Mon, 25 Jan 2021

How Reagan and Gorbachev met to prevent WWIII

RBTH
01 Dec 2020, 18:54 GMT+10

The two leaders called each other names, but made the end of the Cold War possible, nonetheless.

The late 1970s and early 1980s was not the best time in the Soviet-American relations: the USSR sent troops to Afghanistan and the U.S. worked hard to give the Soviets their own "Vietnam"; additionally, there had not been any meetings between state leaders of the two superpowers and Cold War rivals since Jimmy Carter had met with Leonid Brezhnev in Vienna in 1979.

Ronald Reagan and Mikhail Gorbatchev share jokes on a break during the Geneva summit.

Ronald Reagan and Mikhail Gorbatchev share jokes on a break during the Geneva summit.

Getty Images

Everything changed when the death of Soviet leader Chernenko in 1985 triggered unforeseen changes in Soviet politics. That same year, upon a recommendation of influential Andrei Gromyko, the Soviet political elite chose a relatively young politician named Mikhail Gorbachev (who was 54 at the time) as the USSR's new General Secretary.

U.S. President Ronald Reagan (second L) and Soviet leader Mikhail S. Gorbachev (R foreground) and staff on November 19, 1985 in Geneva, Switzerland.

U.S. President Ronald Reagan (second L) and Soviet leader Mikhail S. Gorbachev (R foreground) and staff on November 19, 1985 in Geneva, Switzerland.

Getty Images

The new Soviet leader had fresh ideas about Soviet foreign policy, Soviet-American relations, the Cold War and the arms race with the U.S. Gorbachev was prepared to break away from the strategic concept of 'Mutually Assured Destruction' (aka. MAD) - a theory that stipulated that the two nuclear superpowers were safe, as long as they maintained enough nuclear warheads to totally annihilate each other in case either of them launched a missile first - and instead explore the potential of the idea of "common security", thinking that the USSR could secure itself from a U.S. attack by fostering cooperation with the ideological enemy.

On the other side of the Iron Curtain, the 40th President of the U.S. Ronald Reagan nurtured plans to curtail Soviet nuclear potential and secure the U.S. from a hypothetical nuclear strike by using technology that would allow the U.S. military to shoot down approaching nuclear missiles in space, known as Strategic Defense Initiative and dubbed "Star Wars" by the media.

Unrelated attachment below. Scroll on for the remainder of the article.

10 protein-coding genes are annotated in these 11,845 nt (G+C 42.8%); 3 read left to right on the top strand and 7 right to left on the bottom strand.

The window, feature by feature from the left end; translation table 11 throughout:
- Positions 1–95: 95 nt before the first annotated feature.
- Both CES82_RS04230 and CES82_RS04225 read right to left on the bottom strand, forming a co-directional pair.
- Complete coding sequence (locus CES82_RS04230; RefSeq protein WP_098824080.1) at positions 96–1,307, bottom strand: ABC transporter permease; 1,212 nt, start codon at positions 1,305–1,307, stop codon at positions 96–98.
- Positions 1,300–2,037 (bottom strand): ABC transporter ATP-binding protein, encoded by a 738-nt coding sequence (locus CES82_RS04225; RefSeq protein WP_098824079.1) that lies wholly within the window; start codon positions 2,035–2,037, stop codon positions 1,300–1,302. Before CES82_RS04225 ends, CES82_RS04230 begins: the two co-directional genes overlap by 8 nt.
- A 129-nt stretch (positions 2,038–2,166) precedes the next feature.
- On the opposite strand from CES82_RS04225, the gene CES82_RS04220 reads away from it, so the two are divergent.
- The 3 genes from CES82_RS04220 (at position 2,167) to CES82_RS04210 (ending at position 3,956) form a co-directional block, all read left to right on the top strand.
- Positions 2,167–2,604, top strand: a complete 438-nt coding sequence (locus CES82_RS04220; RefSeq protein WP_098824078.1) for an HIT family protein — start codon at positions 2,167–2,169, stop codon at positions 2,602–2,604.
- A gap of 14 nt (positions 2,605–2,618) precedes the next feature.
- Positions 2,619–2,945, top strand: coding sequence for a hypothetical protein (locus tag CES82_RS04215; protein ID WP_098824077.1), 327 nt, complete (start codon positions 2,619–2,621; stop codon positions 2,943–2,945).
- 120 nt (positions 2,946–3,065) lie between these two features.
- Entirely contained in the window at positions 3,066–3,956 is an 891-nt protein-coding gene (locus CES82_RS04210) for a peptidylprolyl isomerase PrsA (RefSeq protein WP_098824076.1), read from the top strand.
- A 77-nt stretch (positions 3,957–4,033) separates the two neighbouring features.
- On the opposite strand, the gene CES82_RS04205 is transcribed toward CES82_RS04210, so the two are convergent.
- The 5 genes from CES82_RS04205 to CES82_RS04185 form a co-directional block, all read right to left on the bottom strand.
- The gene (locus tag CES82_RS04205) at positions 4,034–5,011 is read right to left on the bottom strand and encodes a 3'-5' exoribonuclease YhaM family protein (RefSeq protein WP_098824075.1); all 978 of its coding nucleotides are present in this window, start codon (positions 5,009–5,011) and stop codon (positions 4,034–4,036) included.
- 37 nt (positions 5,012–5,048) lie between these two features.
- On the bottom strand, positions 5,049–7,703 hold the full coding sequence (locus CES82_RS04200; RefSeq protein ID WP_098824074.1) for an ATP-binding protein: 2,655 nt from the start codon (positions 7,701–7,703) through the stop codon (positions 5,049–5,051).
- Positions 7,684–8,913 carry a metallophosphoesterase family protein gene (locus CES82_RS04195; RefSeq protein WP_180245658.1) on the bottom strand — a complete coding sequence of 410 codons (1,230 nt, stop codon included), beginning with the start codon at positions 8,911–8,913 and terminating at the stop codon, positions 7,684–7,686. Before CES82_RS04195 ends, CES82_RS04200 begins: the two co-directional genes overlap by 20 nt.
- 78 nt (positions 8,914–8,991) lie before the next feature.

By the mid-1980s, both sides realized the need to find a way out of the ongoing arms race between the U.S. and the USSR. So, Reagan and Gorbachev scheduled a meeting in Geneva for November 19, 1985.

The coat trick

Many American observers saw Gorbachev as a more moderate, liberal and compromising Soviet leader than any before him. They liked the way he dressed and they also liked his charming wife Raisa, who was also Gorbachev's closest advisor, albeit in an unofficial capacity of the first lady. Others believed Washington should not fall into a trap of what could have been a false impression.

Nancy Reagan (L) and Raisa Gorbacheva (R) hold scrolls during cornerstone unveiling for a new museum at the headquarters of the International Committee of the Red Cross in Geneva, Switzerland November 20, 1985.

Nancy Reagan (L) and Raisa Gorbacheva (R) hold scrolls during cornerstone unveiling for a new museum at the headquarters of the International Committee of the Red Cross in Geneva, Switzerland November 20, 1985.

Reuters

Ronald Reagan, initially skeptical of his counterpart's intentions, came to Geneva ready to fight and was also accompanied by his wife Nancy. An older leader - the U.S. President was 74 at the time the meeting took place - Reagan came to Geneva to convince the younger Soviet leader that, while the U.S. did not benefit from the arms race, his country would inevitably win should it go on, according to Jack Matlock, the former adviser to Reagan, who would later become the U.S. Ambassador to Moscow.